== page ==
A good story is equally plot-driven as it is character-driven, however, premise films (viewed as more plot-driven) are often criticized. So start with the character. What’s a character type you see on the screen a lot and dislike? What is their core flaw or wound? Take that flaw or wound and build on it, putting it in a plot that highlights and explores it further to create a more compelling character arc.

Lists of Ten

A go-to for anyone who has ever taken an improvisation class, a fantastic way to get your brain moving is to create “lists of ten.”

Simply number a piece of paper from one to ten and set a timer for one minute. From the moment the time starts, list as many environments as you can (you don’t have to limit yourself to ten, it’s just a jumping-off point), character flaws, things to fear, or film tropes you hate. It can be anything. The goal is that you don’t stop writing for one minute.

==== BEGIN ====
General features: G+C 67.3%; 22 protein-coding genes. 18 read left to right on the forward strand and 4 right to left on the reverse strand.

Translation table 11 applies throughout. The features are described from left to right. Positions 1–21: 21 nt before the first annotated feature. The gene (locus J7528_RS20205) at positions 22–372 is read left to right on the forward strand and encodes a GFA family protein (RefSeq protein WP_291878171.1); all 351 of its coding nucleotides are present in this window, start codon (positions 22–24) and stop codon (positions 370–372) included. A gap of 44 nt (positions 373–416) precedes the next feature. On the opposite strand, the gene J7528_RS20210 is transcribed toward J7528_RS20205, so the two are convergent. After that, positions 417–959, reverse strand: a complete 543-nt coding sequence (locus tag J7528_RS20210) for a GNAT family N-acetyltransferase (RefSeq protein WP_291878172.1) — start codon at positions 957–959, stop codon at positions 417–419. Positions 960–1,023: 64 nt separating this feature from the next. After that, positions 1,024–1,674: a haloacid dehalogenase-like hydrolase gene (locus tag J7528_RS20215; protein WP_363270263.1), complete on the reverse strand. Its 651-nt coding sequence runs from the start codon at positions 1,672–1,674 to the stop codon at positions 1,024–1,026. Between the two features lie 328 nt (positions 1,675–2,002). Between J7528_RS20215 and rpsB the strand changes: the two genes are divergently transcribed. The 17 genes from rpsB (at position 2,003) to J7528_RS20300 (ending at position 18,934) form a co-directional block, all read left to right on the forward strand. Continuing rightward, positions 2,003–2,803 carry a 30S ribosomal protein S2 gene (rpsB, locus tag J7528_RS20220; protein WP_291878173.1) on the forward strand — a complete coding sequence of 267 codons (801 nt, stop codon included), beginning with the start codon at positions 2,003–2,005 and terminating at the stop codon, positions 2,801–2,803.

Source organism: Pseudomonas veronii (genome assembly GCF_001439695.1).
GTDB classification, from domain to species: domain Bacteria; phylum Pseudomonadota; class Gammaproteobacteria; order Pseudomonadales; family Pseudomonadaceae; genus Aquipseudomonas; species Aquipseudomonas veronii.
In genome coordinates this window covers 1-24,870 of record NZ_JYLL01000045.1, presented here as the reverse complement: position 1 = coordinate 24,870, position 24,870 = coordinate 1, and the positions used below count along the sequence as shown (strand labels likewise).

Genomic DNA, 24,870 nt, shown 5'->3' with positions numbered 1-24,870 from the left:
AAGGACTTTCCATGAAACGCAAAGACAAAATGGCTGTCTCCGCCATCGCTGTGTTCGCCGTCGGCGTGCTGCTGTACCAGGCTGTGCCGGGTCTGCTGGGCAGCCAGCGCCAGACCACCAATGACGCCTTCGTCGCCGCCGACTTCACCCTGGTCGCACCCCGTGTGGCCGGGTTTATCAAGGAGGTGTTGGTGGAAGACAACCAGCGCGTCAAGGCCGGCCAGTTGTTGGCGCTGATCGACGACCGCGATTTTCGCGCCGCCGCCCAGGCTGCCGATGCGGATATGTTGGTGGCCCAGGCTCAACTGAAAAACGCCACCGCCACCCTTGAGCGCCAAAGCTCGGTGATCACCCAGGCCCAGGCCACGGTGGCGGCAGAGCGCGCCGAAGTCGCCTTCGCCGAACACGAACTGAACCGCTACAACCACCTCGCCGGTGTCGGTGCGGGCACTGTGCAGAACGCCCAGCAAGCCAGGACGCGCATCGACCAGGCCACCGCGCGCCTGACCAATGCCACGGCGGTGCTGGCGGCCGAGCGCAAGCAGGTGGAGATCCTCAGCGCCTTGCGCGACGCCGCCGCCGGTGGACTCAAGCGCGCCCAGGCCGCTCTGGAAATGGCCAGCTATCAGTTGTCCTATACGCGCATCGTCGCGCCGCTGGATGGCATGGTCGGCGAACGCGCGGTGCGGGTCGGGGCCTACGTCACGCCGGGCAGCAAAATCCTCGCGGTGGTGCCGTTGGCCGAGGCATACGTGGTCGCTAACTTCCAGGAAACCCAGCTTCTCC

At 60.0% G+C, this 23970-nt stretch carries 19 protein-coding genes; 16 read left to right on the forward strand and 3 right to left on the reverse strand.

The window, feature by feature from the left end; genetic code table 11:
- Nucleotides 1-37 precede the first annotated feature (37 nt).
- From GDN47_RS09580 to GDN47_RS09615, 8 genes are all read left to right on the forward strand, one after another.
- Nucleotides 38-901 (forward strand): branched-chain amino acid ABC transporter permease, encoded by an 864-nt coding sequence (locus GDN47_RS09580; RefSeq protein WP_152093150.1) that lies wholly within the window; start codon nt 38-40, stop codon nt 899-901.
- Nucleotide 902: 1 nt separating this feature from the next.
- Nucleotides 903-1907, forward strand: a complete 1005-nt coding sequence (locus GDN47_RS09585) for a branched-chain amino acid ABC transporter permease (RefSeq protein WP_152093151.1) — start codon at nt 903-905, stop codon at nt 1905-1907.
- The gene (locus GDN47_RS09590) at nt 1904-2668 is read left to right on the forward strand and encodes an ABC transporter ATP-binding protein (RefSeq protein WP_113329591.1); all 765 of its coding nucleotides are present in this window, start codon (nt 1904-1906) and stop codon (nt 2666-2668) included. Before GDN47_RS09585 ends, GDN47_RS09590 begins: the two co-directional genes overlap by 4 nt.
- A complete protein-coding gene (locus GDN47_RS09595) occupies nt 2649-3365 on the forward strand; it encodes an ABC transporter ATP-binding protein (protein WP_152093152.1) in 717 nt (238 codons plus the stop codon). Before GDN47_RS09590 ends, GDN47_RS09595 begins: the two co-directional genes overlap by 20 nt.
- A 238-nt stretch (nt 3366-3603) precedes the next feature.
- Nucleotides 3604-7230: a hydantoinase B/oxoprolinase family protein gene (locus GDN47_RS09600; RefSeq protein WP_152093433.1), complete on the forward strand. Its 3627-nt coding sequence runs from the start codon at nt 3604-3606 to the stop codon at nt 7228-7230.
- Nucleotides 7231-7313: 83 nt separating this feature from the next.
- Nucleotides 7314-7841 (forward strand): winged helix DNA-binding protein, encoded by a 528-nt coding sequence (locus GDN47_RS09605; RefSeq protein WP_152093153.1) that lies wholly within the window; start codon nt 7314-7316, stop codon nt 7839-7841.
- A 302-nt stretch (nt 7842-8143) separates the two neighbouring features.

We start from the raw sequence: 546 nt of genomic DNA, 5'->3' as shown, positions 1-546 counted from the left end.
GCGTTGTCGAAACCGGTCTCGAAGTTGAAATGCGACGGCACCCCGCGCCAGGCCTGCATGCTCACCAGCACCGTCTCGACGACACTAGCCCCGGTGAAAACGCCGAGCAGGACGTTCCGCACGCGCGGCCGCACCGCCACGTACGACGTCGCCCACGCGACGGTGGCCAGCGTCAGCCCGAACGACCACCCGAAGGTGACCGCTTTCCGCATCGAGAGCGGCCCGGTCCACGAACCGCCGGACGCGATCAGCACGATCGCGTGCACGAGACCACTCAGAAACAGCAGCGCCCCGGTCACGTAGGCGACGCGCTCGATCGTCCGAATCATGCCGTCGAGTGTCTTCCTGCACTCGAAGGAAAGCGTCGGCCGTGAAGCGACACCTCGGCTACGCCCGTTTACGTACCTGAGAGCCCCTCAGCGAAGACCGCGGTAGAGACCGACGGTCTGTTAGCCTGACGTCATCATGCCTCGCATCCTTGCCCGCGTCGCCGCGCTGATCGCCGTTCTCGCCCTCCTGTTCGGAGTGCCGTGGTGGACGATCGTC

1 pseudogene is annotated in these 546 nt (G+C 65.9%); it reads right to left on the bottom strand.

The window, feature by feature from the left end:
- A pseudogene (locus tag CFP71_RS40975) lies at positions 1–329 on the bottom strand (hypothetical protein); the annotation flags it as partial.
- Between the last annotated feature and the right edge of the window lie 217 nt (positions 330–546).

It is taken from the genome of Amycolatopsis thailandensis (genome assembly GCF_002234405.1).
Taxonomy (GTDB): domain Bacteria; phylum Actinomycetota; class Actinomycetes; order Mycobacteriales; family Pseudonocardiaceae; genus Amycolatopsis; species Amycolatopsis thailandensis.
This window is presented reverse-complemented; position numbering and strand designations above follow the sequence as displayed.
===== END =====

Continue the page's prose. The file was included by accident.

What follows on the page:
When you’re done, give your brain a rest and then do it again for a different list topic. Once you have two lists, pick an item from each and mash them together to create a fresh idea. 


This is one of the most classic plot devices that never gets old. You can take it literally (Splash) or flip it around (The Incredible Mr. Limpet), or most commonly, use it figuratively with a character entering a world that is completely foreign to them (Legally Blonde, Witness, Back to the Future, Enchanted, Beverly Hills Cop, etc.)

You could also go to your lists of ten and find a unique world that is lesser-known to the audience that you’re introducing them to, such as competitive cheerleading in Bring it On, or any sports arena at the center of a Disney Channel Original Movie.